FILM RATING: 3 stars
Invictus (2009) is the story of South African President Nelson Mandela’s journey to unite his country through the sport of rugby when he was first elected. It’s an important historical story for South Africa and the world. And yet in the hands of gifted director Clint Eastwood, I just didn’t feel that importance in this movie. I wanted to get those same feelings that great sports movies like Hoosiers (1986), Rudy (1993), and The Blind Side (2009) convey. But something was missing from this effort. You could argue that Invictus isn’t really a sports movie and that it’s a character story about Nelson Mandela. But if it’s not a sports movie, then what is it? Because its got an awful lot of sports in it. Maybe that’s the whole problem with this film…it just doesn’t know what it is. Sometimes that works for a movie, but not this one. I give it 3 stars out of 5.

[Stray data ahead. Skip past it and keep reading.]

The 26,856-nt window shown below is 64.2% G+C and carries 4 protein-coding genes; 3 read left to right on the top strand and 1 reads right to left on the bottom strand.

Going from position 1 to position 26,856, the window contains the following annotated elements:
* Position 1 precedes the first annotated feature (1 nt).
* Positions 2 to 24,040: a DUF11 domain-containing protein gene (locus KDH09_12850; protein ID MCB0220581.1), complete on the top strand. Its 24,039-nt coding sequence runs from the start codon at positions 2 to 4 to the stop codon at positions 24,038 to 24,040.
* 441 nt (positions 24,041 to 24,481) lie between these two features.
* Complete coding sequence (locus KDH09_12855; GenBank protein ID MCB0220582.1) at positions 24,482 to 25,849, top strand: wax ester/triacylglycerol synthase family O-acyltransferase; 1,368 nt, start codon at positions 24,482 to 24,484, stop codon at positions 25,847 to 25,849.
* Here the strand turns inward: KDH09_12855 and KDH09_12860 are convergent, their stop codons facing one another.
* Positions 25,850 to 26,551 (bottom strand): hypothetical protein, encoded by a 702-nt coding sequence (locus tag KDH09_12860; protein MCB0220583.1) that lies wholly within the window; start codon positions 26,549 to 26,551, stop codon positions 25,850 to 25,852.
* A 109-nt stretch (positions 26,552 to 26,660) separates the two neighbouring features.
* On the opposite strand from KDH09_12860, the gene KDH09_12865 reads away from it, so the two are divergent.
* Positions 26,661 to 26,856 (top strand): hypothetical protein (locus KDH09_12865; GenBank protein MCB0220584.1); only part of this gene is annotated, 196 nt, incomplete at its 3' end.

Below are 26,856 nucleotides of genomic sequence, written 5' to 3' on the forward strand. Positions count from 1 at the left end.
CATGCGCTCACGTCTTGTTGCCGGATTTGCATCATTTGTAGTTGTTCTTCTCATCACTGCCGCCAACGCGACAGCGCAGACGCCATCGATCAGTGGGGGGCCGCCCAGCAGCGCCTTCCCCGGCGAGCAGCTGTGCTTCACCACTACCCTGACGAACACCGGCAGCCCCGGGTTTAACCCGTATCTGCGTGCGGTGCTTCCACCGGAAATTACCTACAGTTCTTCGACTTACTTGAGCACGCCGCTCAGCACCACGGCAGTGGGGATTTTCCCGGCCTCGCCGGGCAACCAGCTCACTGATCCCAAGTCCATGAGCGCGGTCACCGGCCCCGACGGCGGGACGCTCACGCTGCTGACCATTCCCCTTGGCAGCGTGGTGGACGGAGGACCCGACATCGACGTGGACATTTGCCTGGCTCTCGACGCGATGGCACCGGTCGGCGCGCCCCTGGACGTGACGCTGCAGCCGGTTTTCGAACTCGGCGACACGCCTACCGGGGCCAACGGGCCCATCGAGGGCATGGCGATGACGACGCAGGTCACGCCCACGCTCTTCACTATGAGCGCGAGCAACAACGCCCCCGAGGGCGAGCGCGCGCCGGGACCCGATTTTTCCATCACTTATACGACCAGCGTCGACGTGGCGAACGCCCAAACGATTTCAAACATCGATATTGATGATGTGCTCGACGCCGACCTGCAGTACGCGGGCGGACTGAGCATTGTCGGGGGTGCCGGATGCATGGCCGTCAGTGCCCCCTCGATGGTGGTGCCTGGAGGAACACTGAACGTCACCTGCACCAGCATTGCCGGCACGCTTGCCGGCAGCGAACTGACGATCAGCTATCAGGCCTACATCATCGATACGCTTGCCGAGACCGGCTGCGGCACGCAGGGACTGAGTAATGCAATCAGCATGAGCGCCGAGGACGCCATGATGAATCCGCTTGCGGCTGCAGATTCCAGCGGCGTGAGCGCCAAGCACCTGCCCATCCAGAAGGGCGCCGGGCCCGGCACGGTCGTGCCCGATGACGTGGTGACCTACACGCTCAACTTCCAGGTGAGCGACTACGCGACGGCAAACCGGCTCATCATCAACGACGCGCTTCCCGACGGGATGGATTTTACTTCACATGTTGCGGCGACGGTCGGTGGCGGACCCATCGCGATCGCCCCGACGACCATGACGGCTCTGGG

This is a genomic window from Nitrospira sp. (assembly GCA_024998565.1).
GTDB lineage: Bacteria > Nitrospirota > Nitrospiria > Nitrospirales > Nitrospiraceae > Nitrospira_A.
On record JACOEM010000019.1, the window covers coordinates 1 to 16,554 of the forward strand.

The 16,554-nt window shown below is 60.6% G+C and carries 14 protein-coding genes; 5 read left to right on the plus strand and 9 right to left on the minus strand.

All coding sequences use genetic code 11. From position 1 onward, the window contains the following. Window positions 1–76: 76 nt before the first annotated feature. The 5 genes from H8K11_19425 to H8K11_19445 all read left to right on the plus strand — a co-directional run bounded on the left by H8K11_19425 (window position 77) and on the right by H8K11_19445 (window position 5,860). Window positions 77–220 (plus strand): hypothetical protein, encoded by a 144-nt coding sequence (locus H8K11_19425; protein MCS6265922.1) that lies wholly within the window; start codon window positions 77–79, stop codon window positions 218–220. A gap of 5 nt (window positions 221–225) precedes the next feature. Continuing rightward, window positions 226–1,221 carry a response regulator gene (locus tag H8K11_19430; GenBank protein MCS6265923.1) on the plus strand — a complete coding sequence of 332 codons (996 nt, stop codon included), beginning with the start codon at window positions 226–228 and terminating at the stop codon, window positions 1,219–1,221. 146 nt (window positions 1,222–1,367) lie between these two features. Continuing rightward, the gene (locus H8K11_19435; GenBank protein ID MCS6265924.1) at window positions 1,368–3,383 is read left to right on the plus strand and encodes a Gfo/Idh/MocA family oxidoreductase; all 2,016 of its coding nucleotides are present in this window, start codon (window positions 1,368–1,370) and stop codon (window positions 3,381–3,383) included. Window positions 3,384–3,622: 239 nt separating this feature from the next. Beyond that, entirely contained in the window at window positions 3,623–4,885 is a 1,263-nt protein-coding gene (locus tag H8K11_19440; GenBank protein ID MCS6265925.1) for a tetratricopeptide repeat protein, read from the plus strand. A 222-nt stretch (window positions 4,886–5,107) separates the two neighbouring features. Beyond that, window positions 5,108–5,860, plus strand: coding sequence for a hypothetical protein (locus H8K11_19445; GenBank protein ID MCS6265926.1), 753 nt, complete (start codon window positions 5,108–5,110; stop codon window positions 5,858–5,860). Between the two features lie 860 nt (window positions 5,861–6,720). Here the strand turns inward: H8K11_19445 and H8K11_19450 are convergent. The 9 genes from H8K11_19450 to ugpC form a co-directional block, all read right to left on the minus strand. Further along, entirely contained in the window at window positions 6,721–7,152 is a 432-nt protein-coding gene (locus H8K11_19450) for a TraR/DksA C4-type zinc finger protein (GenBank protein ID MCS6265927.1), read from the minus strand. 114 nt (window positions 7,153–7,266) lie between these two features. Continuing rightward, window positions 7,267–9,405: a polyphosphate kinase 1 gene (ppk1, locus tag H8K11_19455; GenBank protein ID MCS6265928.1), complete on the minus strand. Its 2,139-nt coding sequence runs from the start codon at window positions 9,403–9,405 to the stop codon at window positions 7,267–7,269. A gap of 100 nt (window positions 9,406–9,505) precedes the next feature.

There is some filmmaking craftsmanship in Invictus that we see in the production design, cinematography, and acting for this film. Although the cinematography seems a bit underwelming compared to Eastwood’s other films of the past decade. What I think this film is mainly lacking is direction and story/plot. I never felt like the movie was really going anywhere other than where I knew it was going…a big win on the rugby field. But that wasn’t enough to give me the payoff I was looking for. And while Morgan Freeman and Matt Damon try to convey aspects of who their characters are, I just didn’t connect with either character. They felt too forced. I did think Morgan Freeman was completely believable as Nelson Mandela, but I didn’t care enough for his cause. Maybe I needed to understand more of the pain and experience of his imprisonment and the country’s racism to feel passionately about what he was up to as President? I’m not totally sure what more could be done with this story. I just know that it didn’t connect with me like I hoped for. But the film is worth watching at home on DVD/Bluray or on one of the premium movie channels where I saw it recently. It’s not a bad movie by any means, but it struggles to rise above its mediocrity as just a “good” film.